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Advocates say stricter air permit for Clairton Coke Works could help ensure air quality

Smoke rises from U.S. Steel's Clairton Coke Works.
Reid Frazier
StateImpact Pennsylvania

Clairton residents and environmental advocates are asking the Allegheny County Health Department to place stricter pollution limits on the U.S. Steel Clairton Coke Works when the agency issues the facility’s next operating permit.

At a public hearing on Tuesday night, critics of the facility said the coke works — which produces fuel used in the steelmaking process — has long been a source of pollution. The plant has been a major source of particulate-matter pollution, and advocates said it routinely contributes tohigh levels of hydrogen sulfide and other pollutants.

Art Thomas, a Clairton resident said the poor air quality has negatively affected his wife’s health.

“They either need to clean it up or shut it down. It’s ridiculous to have to live like this,” he said.

Title V of the federal Clean Air Act requires major sources of air pollution to acquire and remain in compliance with a permit. The county health department issued U.S. Steel’s Clairton plant a Title V permit in 2012. That permit expired in 2017, about a year after U.S. Steel filed to renew it. Residents say a renewed permit should address pollution concerns.

“I want to know why there can’t be more requirements to reduce [pollution] emissions. When is the time to reduce it?” asked Cheryl Kirk, a Clairton resident. “I’m already third generation. Do my grandchildren have to continue fighting the same battle?”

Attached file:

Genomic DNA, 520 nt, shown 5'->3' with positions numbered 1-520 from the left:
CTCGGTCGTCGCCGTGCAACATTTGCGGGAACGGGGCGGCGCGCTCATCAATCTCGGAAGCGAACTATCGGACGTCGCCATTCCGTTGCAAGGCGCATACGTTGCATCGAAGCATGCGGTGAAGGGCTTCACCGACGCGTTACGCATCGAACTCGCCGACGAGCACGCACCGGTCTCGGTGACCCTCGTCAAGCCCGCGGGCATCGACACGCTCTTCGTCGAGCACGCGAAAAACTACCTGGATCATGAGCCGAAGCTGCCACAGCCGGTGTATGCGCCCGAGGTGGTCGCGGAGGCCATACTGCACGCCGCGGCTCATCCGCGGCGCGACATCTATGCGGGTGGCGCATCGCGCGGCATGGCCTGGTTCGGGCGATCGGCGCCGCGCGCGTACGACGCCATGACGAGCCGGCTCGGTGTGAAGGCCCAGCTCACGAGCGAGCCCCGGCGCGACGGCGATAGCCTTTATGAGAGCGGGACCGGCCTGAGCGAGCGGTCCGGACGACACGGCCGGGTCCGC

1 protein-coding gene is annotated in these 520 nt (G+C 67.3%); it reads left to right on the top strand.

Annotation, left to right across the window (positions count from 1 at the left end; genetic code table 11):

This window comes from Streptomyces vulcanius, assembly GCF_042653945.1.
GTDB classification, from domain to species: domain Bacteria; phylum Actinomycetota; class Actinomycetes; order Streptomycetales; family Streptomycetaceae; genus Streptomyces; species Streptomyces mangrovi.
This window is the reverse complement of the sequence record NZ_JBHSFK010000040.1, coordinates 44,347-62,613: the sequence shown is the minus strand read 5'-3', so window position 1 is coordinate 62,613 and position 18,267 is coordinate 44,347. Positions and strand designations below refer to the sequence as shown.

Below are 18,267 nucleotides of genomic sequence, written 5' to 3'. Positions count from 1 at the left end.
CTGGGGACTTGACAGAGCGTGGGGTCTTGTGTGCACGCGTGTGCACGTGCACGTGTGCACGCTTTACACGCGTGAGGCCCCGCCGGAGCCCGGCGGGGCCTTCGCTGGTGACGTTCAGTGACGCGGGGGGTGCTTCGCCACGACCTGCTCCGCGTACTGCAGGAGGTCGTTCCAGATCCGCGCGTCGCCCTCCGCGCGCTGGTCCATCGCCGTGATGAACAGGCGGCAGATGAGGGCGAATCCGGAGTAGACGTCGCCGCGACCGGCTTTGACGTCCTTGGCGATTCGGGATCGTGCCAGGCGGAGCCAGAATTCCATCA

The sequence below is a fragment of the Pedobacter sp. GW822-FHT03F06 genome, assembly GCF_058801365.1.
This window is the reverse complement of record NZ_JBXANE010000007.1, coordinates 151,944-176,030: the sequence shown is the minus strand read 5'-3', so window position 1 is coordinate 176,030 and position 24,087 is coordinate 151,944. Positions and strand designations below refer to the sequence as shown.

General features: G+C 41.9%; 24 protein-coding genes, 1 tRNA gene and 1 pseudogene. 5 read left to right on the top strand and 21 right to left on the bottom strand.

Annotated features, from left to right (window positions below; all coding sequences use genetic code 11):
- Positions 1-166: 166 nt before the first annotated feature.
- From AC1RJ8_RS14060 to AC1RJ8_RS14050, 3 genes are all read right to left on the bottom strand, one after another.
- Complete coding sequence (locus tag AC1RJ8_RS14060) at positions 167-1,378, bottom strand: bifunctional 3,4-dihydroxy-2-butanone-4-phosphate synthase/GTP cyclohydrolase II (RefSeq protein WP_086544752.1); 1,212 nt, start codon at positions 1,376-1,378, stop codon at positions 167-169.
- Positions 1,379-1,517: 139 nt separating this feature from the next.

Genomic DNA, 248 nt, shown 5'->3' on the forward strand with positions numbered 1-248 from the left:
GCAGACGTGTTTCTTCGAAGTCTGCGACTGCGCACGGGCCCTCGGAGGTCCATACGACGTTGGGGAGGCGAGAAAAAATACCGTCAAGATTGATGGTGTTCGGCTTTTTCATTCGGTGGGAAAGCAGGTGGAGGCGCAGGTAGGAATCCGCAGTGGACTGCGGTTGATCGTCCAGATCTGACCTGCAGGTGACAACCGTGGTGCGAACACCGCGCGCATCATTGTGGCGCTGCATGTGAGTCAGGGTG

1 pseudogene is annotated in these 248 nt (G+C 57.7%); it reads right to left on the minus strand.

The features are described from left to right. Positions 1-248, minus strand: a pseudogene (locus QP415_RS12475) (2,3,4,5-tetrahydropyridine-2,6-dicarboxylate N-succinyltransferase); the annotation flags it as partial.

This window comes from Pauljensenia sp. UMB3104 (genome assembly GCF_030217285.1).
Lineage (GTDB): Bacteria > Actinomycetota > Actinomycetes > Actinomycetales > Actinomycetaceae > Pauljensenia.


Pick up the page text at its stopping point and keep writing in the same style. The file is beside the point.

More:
Myron Arnowitt, the Pennsylvania director for the environmental group Clean Water Action, said he wants the health department to include measurable goals in the next permit.

While U.S. Steel previously announced plans to close three of the plant’s oldest coke oven batteries, Arnowitt said the new permit should establish a date for their closure. He also recommended that the health department be more proactive about sharing air-pollution data, and said that when pollution-control equipment is damaged, the facility should be idled and mitigation plans should be followed.

“This will be an important step to making sure that we have a cleaner plant here. And it’s important for ACHD to have known when this is going to happen and that it’s enforceable,” he said.

But U.S. Steel claims adding new emission limits goes beyond what is allowed by the Clean Air Act.

“ACHD’s creation of approximately 320 new emission limits that were not previously included in the existing Title V Operating Permit, nor any underlying installation permits or regulations, is inconsistent with the Clean Air Act,” the company said in a statement. “While we remain committed to working with ACHD on the issuance of a technically and legally sound Title V permit, U. S. Steel is requesting that the unjustified and baseless emission limits and requirements be removed.”

The hearing comes after aseries of poor air quality days in the area. On Tuesday morning, air quality in the Liberty-Clairton area reached “unhealthy” levels.

According to the health department, the Liberty monitor, which collects air quality data for the area,did not exceed federal air quality standards, which are determined over the course of 24 hours.

Julia Zenkevich reports on Allegheny County government for 90.5 WESA. She first joined the station as a production assistant on The Confluence, and more recently served as a fill-in producer for The Confluence and Morning Edition. She’s a life-long Pittsburgher, and attended the University of Pittsburgh. She can be reached at